As previously mentioned I am not here to write an academic paper, so as I am about to go into the e-learning and for those folks who disagree that learning styles exist, I strongly recommend the following to avoid you pulling out your hair and screaming at your laptop, computer, mobile or the walls:
- You are going to totally hate what I am about to write. Thus, feel free to stop reading at this exact moment. You won’t hurt my feelings.
- I am forecasting that some of you will provide your feedback in the comments section of this post on Linkedin and the comments section of this post. I am predicating that if you are “assertive, unprofessional, impolite, aggressive or just rude,” that the probability I will respond, is nil. I surmise that some individuals will call me “arrogant” and other fun words for even saying this, but that’s what free speech allows, and guess what, I respect that.
- Everyone has an opinion, whether you agree or not, is your choice. A lot of people who are not in the “professionals of research” believe they have a learning style or multiple.
- I added further reading at the end of this post, which lists all the articles, etc. that I read. It is not in alphabetical order.
E-Learning And Learning Styles
Peter Phillips, a pioneer in e-learning development tied to instructional design believes that learning styles and perspectives to exist. His takeaway from a learning preference standpoint is based on his experience as a learner. “I prefer learning by doing, compared to learning by listening.”
Peter added that learning styles are situational, can change over time, and that was as e-learning professionals need to give learners options. “Simulations are great for applying learning to a practical situations, but some people might prefer a book.”
A senior executive at one of the most well-known learning systems in the world, equally believed that personal learning styles exist but it stays at the preference level. She added that it all comes down to the sensitivity in absorbing and encoding information.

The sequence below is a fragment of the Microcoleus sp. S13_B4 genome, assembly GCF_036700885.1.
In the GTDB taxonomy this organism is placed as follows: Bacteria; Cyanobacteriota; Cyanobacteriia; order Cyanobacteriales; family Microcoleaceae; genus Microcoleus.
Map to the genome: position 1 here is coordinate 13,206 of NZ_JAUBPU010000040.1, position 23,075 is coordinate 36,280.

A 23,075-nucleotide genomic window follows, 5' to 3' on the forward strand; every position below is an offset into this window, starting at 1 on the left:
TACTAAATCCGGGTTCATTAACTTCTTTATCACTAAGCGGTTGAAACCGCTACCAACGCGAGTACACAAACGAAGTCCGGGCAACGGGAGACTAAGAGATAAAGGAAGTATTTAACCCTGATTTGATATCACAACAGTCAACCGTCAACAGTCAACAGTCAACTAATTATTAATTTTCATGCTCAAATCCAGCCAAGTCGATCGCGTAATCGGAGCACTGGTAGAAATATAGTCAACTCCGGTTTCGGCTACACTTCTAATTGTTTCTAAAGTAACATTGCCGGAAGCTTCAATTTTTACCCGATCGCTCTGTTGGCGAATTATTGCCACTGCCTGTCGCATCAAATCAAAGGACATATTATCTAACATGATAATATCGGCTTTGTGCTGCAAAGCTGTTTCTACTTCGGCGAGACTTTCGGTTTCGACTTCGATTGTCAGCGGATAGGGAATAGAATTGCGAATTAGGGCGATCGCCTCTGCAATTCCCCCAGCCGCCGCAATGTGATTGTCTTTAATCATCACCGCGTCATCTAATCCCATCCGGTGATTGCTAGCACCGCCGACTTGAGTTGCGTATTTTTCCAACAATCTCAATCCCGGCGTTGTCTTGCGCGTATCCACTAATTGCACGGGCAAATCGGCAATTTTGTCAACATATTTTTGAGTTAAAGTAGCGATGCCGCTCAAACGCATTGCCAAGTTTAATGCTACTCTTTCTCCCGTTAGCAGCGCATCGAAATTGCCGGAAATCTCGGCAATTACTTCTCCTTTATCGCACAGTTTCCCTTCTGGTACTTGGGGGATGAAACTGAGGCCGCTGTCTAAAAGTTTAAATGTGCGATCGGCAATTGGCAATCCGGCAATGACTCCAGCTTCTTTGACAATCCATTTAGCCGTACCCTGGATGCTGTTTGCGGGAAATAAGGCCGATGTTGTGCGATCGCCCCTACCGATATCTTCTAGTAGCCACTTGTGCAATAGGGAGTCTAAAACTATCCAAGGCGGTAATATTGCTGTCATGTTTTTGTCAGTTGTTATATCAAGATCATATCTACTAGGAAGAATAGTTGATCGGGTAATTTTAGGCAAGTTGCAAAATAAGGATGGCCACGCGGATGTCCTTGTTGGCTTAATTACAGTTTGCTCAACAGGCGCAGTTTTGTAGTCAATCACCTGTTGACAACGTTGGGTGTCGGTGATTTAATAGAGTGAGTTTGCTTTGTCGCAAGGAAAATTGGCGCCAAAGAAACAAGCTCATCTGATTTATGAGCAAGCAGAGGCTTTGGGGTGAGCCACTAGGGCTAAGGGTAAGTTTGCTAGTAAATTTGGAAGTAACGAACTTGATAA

As you can figure out, I do believe in the preferences and styles approach. I believe it changes over time and that it is situational.
In college, I was an auditory learner, watching videos or viewing slides bored me. I never paid attention. I retained and synthesized from audio to putting it down as notes. Subjects played a role – i.e. situations, such as Kinetic when working on a journalism article for example, but in others, I can clearly and honestly state, visual never applied.
Many people pre-COVID preferred PPTs in their classroom, seminars, and now with ILT and other webinar presentations. Would this be a learning preference? Tied to a situation and thus a style of preference? Or just show and tell?
- Learning Styles/Preferences exist
- Learning Styles exist in e-learning and that there are factors on why many learners are unaware that they have a learning style or multiple styles
- If you can identify the learner’s style, you can tailor content to meet that need. I’d add that it is possible to create content that meets numerous learning styles, and that it is doable to create content to match a couple of learning styles and include other content for other styles – if you wish to segment further. Maybe you have an audio book/e-book on leadership development, while at the same time offer a micro-learning video on leadership development or a mini simulation tying what they learn and apply it to a real-life scenario (Scenario Based Learning).
- E-Learning has evolved more quickly than classroom training or even the early days of WBT. As a result, may of the studies I found were back in the early 2000’s or late 90’s. Of course, there were others I found from the 70’s too. Thus, focusing on the premise related to classroom shouldn’t be the same as it is for e-learning. Nor should it be equated to all the different types of e-learning that is now available to anyone.
- vILT is very new for many folks and is essential in today’s corporate remote workers environment, and it only takes a few minutes to push out a survey to your audience asking them if they have a learning preference – and provide them some options. There are numerous learning style models out there including:
Honey and Mumford’s Learning Styles Questionnaire (LSQ), Kolb (LSI v3), MBTI, Dun and Dunn and Fielder and Silverman.
Learning Systems and Learning Styles – It’s doable
I am a fan of systems who offer a personality assessment up-front because it will generate strengths and weaknesses, and thus they could identify preferred learning preferences and styles (depending on how it is construed).